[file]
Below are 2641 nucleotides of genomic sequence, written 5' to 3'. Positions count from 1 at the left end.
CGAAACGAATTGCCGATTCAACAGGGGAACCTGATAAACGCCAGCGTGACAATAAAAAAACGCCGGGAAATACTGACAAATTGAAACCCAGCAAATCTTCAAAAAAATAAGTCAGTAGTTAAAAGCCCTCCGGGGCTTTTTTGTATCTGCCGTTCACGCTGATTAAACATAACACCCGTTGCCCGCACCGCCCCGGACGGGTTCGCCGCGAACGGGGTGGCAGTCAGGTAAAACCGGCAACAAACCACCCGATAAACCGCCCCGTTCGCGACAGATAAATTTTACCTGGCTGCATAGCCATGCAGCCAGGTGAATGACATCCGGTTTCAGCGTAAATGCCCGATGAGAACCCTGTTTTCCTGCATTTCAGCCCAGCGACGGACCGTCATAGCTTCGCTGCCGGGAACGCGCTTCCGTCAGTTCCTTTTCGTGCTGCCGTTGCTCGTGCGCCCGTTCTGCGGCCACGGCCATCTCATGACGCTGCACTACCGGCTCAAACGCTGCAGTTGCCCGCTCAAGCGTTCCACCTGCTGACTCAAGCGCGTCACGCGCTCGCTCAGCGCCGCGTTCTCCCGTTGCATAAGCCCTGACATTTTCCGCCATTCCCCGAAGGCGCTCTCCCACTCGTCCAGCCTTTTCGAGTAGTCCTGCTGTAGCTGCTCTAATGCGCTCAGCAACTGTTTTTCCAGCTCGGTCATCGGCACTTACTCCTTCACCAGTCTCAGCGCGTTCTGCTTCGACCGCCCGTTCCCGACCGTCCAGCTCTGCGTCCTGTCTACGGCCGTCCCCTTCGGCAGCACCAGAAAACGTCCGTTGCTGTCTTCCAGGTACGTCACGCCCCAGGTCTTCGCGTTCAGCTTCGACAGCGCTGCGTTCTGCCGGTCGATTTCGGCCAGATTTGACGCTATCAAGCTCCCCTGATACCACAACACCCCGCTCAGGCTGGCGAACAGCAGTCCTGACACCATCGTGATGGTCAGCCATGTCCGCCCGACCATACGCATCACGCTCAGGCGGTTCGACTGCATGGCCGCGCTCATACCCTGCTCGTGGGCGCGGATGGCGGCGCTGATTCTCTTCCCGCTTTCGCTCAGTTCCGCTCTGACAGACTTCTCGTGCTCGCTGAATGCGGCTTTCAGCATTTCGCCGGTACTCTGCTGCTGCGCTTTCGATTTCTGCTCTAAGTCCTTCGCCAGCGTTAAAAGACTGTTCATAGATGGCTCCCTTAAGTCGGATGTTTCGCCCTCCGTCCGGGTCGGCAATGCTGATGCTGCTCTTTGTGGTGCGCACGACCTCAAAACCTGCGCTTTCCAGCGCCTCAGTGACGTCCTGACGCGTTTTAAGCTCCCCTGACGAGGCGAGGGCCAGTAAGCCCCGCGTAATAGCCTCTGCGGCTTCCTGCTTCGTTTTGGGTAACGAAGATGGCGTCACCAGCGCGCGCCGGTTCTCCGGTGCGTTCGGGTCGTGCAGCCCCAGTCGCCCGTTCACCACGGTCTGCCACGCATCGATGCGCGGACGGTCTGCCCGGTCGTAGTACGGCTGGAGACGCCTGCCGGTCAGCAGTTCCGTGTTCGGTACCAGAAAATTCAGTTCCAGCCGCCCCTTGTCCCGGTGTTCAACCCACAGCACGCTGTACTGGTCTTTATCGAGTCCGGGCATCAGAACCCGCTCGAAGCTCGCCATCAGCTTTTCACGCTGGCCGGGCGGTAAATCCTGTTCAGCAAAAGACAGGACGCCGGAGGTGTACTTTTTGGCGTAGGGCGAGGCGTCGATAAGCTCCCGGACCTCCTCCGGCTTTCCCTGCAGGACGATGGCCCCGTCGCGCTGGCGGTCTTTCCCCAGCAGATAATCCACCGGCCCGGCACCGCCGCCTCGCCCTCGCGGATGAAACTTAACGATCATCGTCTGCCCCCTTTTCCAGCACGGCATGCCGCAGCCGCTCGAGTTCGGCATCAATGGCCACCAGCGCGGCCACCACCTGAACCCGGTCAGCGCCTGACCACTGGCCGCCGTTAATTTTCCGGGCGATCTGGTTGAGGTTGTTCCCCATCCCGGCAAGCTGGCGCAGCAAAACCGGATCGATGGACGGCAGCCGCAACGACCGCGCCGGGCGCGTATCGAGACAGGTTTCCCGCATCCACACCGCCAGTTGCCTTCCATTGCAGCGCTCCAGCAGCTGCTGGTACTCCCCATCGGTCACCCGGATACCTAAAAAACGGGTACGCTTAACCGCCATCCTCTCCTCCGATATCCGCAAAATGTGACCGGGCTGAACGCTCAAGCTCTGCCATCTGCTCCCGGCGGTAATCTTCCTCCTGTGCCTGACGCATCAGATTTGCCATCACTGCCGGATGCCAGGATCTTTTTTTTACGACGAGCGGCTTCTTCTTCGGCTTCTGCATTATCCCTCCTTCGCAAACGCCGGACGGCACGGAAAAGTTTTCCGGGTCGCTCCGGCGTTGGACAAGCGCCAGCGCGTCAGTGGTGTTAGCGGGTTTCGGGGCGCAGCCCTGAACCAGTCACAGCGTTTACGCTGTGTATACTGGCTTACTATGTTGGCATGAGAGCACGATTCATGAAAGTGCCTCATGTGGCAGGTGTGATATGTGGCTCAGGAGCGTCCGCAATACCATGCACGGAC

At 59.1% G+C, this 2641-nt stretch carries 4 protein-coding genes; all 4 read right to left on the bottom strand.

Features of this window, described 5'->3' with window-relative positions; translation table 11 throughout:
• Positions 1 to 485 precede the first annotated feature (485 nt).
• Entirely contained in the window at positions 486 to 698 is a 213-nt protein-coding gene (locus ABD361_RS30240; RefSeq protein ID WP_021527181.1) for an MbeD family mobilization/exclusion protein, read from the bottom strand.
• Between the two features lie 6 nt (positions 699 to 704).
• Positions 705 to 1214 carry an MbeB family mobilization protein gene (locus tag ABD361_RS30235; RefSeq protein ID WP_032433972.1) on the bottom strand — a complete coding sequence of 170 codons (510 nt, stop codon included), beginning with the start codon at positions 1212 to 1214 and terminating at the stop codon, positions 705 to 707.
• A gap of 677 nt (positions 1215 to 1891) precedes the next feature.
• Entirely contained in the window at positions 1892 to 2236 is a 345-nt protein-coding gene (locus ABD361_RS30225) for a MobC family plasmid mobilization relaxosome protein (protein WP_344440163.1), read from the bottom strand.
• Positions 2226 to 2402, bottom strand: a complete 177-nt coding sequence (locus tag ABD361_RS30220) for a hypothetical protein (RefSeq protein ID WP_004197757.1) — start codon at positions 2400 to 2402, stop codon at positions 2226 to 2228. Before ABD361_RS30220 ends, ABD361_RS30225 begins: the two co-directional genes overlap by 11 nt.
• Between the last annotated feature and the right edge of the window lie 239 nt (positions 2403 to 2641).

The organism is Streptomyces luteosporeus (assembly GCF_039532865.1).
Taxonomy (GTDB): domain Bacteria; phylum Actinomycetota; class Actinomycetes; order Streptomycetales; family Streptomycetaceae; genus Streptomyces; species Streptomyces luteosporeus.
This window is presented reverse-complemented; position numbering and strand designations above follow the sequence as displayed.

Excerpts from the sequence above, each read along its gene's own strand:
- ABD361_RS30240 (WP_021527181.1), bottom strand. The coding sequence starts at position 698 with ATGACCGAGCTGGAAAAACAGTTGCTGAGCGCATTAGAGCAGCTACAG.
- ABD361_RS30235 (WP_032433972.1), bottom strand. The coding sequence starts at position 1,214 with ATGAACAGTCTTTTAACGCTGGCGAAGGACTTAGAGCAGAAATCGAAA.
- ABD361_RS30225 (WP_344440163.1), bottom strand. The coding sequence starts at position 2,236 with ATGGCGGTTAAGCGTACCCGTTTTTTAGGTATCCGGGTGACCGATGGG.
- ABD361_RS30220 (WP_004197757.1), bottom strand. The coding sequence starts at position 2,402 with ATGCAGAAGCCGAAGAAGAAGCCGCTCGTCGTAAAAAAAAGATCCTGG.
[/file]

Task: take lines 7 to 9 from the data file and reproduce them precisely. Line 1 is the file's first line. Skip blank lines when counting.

• Between the two features lie 6 nt (positions 699 to 704).
• Positions 705 to 1214 carry an MbeB family mobilization protein gene (locus tag ABD361_RS30235; RefSeq protein ID WP_032433972.1) on the bottom strand — a complete coding sequence of 170 codons (510 nt, stop codon included), beginning with the start codon at positions 1212 to 1214 and terminating at the stop codon, positions 705 to 707.
• A gap of 677 nt (positions 1215 to 1891) precedes the next feature.